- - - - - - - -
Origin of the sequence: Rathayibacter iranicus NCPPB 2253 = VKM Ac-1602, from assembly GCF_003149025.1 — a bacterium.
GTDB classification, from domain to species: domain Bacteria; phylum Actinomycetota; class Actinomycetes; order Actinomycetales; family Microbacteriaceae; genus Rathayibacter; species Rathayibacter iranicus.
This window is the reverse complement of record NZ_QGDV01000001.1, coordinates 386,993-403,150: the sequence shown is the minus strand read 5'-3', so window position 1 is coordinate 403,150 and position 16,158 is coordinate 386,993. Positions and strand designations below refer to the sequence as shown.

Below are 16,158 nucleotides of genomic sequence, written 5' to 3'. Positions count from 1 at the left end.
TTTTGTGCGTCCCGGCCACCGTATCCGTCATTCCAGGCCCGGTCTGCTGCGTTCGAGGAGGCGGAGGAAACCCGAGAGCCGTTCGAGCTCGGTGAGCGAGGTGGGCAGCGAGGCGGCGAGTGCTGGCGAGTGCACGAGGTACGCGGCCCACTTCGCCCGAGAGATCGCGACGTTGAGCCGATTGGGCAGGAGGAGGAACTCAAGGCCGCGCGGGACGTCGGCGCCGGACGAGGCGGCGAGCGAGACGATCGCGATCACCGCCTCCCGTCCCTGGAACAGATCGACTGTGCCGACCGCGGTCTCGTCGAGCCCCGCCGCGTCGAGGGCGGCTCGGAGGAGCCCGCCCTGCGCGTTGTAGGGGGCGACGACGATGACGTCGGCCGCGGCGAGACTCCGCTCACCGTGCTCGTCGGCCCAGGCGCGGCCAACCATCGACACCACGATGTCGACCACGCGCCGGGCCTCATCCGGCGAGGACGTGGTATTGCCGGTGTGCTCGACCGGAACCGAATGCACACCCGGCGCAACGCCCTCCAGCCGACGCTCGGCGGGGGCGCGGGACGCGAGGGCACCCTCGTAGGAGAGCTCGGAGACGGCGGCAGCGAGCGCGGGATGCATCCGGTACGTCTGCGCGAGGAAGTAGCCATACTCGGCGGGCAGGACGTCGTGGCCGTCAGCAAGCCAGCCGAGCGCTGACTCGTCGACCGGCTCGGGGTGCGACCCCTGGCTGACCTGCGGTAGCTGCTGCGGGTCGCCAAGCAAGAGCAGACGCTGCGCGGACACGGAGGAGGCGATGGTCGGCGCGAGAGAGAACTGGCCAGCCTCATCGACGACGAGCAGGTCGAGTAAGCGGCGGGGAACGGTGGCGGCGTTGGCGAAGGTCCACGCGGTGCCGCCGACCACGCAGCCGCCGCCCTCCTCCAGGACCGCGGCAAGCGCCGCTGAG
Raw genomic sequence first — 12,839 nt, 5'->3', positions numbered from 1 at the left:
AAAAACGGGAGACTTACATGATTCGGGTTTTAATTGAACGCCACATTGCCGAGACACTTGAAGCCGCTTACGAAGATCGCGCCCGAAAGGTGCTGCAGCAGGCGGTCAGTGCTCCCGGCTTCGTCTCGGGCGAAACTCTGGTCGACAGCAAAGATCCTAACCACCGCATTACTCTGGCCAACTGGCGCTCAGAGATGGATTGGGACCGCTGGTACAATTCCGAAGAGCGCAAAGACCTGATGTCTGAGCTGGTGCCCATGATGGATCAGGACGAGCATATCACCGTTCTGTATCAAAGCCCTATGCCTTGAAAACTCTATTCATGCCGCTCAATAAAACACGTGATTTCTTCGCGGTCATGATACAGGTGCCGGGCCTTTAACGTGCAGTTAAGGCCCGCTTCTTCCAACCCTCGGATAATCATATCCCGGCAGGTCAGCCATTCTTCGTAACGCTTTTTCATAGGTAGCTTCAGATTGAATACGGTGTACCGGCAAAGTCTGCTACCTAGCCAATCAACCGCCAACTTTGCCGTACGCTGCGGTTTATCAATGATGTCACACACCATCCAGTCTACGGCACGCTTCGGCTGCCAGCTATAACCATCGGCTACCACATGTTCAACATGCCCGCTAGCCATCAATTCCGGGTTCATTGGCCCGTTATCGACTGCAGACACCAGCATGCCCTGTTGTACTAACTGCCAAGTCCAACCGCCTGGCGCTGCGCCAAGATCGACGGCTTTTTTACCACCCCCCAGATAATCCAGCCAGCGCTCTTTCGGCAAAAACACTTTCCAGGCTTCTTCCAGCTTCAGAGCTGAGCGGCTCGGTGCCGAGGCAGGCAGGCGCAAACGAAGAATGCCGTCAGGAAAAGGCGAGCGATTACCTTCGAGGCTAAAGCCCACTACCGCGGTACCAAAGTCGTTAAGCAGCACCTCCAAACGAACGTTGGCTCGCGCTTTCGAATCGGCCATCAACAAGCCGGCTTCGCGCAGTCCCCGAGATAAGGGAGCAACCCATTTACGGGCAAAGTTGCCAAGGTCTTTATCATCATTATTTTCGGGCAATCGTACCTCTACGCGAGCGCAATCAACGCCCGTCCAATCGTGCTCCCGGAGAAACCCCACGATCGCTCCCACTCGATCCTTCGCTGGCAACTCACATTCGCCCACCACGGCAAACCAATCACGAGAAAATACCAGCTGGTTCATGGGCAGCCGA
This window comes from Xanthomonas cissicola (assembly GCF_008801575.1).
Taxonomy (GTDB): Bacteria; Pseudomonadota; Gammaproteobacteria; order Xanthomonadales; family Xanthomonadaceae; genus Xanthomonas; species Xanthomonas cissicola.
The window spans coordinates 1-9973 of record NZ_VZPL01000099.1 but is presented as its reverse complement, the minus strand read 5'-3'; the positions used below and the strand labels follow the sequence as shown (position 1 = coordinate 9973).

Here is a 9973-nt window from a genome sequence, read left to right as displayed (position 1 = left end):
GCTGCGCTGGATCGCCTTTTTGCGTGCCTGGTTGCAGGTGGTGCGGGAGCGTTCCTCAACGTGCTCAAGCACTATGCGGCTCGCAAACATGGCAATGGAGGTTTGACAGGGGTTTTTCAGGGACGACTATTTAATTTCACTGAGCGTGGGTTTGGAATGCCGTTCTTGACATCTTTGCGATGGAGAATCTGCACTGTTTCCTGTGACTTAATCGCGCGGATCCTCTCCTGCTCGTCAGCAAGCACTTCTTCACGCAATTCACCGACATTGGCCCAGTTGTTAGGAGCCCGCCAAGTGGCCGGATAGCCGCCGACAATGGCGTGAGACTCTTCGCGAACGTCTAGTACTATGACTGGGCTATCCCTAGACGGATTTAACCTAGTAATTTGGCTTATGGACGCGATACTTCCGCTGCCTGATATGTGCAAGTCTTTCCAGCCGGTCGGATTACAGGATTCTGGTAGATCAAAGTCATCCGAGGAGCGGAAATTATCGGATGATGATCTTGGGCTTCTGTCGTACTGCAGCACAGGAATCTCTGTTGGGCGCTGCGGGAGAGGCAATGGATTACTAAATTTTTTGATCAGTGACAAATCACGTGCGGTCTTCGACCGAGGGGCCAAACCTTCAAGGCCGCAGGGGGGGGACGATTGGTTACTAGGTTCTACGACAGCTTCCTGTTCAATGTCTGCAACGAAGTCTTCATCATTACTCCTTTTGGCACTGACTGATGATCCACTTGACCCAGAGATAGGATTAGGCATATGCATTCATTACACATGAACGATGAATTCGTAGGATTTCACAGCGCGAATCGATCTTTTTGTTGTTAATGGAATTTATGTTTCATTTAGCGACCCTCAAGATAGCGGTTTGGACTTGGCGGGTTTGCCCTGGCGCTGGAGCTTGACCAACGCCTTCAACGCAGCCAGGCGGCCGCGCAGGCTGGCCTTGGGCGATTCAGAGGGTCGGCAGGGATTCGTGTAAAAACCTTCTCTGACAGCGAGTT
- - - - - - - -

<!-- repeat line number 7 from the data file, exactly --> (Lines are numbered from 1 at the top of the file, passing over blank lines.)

AAAAACGGGAGACTTACATGATTCGGGTTTTAATTGAACGCCACATTGCCGAGACACTTGAAGCCGCTTACGAAGATCGCGCCCGAAAGGTGCTGCAGCAGGCGGTCAGTGCTCCCGGCTTCGTCTCGGGCGAAACTCTGGTCGACAGCAAAGATCCTAACCACCGCATTACTCTGGCCAACTGGCGCTCAGAGATGGATTGGGACCGCTGGTACAATTCCGAAGAGCGCAAAGACCTGATGTCTGAGCTGGTGCCCATGATGGATCAGGACGAGCATATCACCGTTCTGTATCAAAGCCCTATGCCTTGAAAACTCTATTCATGCCGCTCAATAAAACACGTGATTTCTTCGCGGTCATGATACAGGTGCCGGGCCTTTAACGTGCAGTTAAGGCCCGCTTCTTCCAACCCTCGGATAATCATATCCCGGCAGGTCAGCCATTCTTCGTAACGCTTTTTCATAGGTAGCTTCAGATTGAATACGGTGTACCGGCAAAGTCTGCTACCTAGCCAATCAACCGCCAACTTTGCCGTACGCTGCGGTTTATCAATGATGTCACACACCATCCAGTCTACGGCACGCTTCGGCTGCCAGCTATAACCATCGGCTACCACATGTTCAACATGCCCGCTAGCCATCAATTCCGGGTTCATTGGCCCGTTATCGACTGCAGACACCAGCATGCCCTGTTGTACTAACTGCCAAGTCCAACCGCCTGGCGCTGCGCCAAGATCGACGGCTTTTTTACCACCCCCCAGATAATCCAGCCAGCGCTCTTTCGGCAAAAACACTTTCCAGGCTTCTTCCAGCTTCAGAGCTGAGCGGCTCGGTGCCGAGGCAGGCAGGCGCAAACGAAGAATGCCGTCAGGAAAAGGCGAGCGATTACCTTCGAGGCTAAAGCCCACTACCGCGGTACCAAAGTCGTTAAGCAGCACCTCCAAACGAACGTTGGCTCGCGCTTTCGAATCGGCCATCAACAAGCCGGCTTCGCGCAGTCCCCGAGATAAGGGAGCAACCCATTTACGGGCAAAGTTGCCAAGGTCTTTATCATCATTATTTTCGGGCAATCGTACCTCTACGCGAGCGCAATCAACGCCCGTCCAATCGTGCTCCCGGAGAAACCCCACGATCGCTCCCACTCGATCCTTCGCTGGCAACTCACATTCGCCCACCACGGCAAACCAATCACGAGAAAATACCAGCTGGTTCATGGGCAGCCGA